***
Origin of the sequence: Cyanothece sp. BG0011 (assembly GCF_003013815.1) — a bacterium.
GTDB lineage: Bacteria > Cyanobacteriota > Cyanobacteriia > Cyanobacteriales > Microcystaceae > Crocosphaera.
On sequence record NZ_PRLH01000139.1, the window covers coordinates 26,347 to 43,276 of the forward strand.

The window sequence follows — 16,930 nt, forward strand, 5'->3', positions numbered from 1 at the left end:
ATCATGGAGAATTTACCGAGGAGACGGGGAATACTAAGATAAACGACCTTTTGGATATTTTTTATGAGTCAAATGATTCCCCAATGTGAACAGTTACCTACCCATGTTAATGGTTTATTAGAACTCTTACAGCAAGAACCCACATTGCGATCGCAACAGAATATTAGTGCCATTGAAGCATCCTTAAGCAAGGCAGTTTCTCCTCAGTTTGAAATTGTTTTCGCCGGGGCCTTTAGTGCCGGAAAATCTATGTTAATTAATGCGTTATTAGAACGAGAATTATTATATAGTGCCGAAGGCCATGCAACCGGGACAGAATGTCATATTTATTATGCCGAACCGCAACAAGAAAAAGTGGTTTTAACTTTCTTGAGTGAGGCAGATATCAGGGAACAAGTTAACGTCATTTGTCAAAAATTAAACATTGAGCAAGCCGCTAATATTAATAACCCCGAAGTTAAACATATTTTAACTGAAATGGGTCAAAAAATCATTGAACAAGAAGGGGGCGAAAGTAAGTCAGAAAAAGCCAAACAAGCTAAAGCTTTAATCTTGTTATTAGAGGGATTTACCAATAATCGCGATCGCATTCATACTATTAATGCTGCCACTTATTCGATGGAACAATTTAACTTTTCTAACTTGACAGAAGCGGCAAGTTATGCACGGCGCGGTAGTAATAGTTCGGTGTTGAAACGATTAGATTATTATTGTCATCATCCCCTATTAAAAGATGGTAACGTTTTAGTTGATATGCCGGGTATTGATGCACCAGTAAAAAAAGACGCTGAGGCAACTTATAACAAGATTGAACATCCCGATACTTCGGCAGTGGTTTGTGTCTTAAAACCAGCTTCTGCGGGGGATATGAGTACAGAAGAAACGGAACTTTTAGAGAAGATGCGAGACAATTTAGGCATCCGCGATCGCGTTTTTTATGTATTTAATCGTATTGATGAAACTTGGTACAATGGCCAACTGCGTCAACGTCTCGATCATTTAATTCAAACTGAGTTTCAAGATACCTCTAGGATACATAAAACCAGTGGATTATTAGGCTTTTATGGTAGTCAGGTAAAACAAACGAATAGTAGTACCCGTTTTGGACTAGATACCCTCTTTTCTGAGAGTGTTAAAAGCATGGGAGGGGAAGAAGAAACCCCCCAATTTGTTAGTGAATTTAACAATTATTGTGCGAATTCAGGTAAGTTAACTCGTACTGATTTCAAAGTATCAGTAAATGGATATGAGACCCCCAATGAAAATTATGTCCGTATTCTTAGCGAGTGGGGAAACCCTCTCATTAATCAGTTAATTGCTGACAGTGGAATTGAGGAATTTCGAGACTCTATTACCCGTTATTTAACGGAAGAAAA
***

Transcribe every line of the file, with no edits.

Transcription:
Origin of the sequence: Cyanothece sp. BG0011 (assembly GCF_003013815.1) — a bacterium.
GTDB lineage: Bacteria > Cyanobacteriota > Cyanobacteriia > Cyanobacteriales > Microcystaceae > Crocosphaera.
On sequence record NZ_PRLH01000139.1, the window covers coordinates 26,347 to 43,276 of the forward strand.

The window sequence follows — 16,930 nt, forward strand, 5'->3', positions numbered from 1 at the left end:
ATCATGGAGAATTTACCGAGGAGACGGGGAATACTAAGATAAACGACCTTTTGGATATTTTTTATGAGTCAAATGATTCCCCAATGTGAACAGTTACCTACCCATGTTAATGGTTTATTAGAACTCTTACAGCAAGAACCCACATTGCGATCGCAACAGAATATTAGTGCCATTGAAGCATCCTTAAGCAAGGCAGTTTCTCCTCAGTTTGAAATTGTTTTCGCCGGGGCCTTTAGTGCCGGAAAATCTATGTTAATTAATGCGTTATTAGAACGAGAATTATTATATAGTGCCGAAGGCCATGCAACCGGGACAGAATGTCATATTTATTATGCCGAACCGCAACAAGAAAAAGTGGTTTTAACTTTCTTGAGTGAGGCAGATATCAGGGAACAAGTTAACGTCATTTGTCAAAAATTAAACATTGAGCAAGCCGCTAATATTAATAACCCCGAAGTTAAACATATTTTAACTGAAATGGGTCAAAAAATCATTGAACAAGAAGGGGGCGAAAGTAAGTCAGAAAAAGCCAAACAAGCTAAAGCTTTAATCTTGTTATTAGAGGGATTTACCAATAATCGCGATCGCATTCATACTATTAATGCTGCCACTTATTCGATGGAACAATTTAACTTTTCTAACTTGACAGAAGCGGCAAGTTATGCACGGCGCGGTAGTAATAGTTCGGTGTTGAAACGATTAGATTATTATTGTCATCATCCCCTATTAAAAGATGGTAACGTTTTAGTTGATATGCCGGGTATTGATGCACCAGTAAAAAAAGACGCTGAGGCAACTTATAACAAGATTGAACATCCCGATACTTCGGCAGTGGTTTGTGTCTTAAAACCAGCTTCTGCGGGGGATATGAGTACAGAAGAAACGGAACTTTTAGAGAAGATGCGAGACAATTTAGGCATCCGCGATCGCGTTTTTTATGTATTTAATCGTATTGATGAAACTTGGTACAATGGCCAACTGCGTCAACGTCTCGATCATTTAATTCAAACTGAGTTTCAAGATACCTCTAGGATACATAAAACCAGTGGATTATTAGGCTTTTATGGTAGTCAGGTAAAACAAACGAATAGTAGTACCCGTTTTGGACTAGATACCCTCTTTTCTGAGAGTGTTAAAAGCATGGGAGGGGAAGAAGAAACCCCCCAATTTGTTAGTGAATTTAACAATTATTGTGCGAATTCAGGTAAGTTAACTCGTACTGATTTCAAAGTATCAGTAAATGGATATGAGACCCCCAATGAAAATTATGTCCGTATTCTTAGCGAGTGGGGAAACCCTCTCATTAATCAGTTAATTGCTGACAGTGGAATTGAGGAATTTCGAGACTCTATTACCCGTTATTTAACGGAAGAAAA